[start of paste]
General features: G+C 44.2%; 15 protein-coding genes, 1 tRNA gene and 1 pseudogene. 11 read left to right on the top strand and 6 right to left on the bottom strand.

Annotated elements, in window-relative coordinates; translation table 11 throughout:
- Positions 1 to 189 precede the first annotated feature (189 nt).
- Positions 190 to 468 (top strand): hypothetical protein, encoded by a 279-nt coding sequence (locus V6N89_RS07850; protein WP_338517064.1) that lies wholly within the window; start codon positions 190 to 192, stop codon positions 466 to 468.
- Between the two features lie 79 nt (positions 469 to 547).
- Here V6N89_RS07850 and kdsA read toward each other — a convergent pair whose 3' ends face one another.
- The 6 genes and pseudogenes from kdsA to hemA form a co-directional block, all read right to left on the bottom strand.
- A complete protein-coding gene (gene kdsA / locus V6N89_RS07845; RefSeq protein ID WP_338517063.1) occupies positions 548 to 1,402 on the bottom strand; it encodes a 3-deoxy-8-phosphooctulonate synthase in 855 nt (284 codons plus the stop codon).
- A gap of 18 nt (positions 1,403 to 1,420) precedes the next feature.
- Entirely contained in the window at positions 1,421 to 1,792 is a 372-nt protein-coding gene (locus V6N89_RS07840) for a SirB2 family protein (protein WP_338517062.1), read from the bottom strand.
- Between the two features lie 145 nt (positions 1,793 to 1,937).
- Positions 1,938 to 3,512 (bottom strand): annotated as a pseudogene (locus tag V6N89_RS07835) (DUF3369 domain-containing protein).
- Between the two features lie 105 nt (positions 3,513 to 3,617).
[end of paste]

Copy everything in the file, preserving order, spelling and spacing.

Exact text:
General features: G+C 44.2%; 15 protein-coding genes, 1 tRNA gene and 1 pseudogene. 11 read left to right on the top strand and 6 right to left on the bottom strand.

Annotated elements, in window-relative coordinates; translation table 11 throughout:
- Positions 1 to 189 precede the first annotated feature (189 nt).
- Positions 190 to 468 (top strand): hypothetical protein, encoded by a 279-nt coding sequence (locus V6N89_RS07850; protein WP_338517064.1) that lies wholly within the window; start codon positions 190 to 192, stop codon positions 466 to 468.
- Between the two features lie 79 nt (positions 469 to 547).
- Here V6N89_RS07850 and kdsA read toward each other — a convergent pair whose 3' ends face one another.
- The 6 genes and pseudogenes from kdsA to hemA form a co-directional block, all read right to left on the bottom strand.
- A complete protein-coding gene (gene kdsA / locus V6N89_RS07845; RefSeq protein ID WP_338517063.1) occupies positions 548 to 1,402 on the bottom strand; it encodes a 3-deoxy-8-phosphooctulonate synthase in 855 nt (284 codons plus the stop codon).
- A gap of 18 nt (positions 1,403 to 1,420) precedes the next feature.
- Entirely contained in the window at positions 1,421 to 1,792 is a 372-nt protein-coding gene (locus V6N89_RS07840) for a SirB2 family protein (protein WP_338517062.1), read from the bottom strand.
- Between the two features lie 145 nt (positions 1,793 to 1,937).
- Positions 1,938 to 3,512 (bottom strand): annotated as a pseudogene (locus tag V6N89_RS07835) (DUF3369 domain-containing protein).
- Between the two features lie 105 nt (positions 3,513 to 3,617).